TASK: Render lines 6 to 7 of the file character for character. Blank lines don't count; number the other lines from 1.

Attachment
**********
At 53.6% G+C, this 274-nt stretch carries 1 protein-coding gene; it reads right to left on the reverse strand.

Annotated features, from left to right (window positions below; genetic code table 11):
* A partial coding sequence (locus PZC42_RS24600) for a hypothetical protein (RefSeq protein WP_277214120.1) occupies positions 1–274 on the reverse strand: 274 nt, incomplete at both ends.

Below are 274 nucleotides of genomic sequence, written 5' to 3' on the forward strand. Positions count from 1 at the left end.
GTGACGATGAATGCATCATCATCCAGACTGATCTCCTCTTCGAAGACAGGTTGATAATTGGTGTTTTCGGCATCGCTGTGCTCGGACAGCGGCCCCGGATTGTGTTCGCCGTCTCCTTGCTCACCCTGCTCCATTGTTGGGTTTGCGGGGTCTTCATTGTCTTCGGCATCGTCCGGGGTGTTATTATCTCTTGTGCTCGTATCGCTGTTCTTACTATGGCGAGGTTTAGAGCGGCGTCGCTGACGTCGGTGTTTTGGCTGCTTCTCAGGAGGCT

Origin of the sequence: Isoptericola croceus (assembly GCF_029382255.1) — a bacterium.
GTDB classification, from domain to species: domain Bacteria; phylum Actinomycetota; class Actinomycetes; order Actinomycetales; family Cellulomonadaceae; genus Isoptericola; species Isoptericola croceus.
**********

Origin of the sequence: Isoptericola croceus (assembly GCF_029382255.1) — a bacterium.
GTDB classification, from domain to species: domain Bacteria; phylum Actinomycetota; class Actinomycetes; order Actinomycetales; family Cellulomonadaceae; genus Isoptericola; species Isoptericola croceus.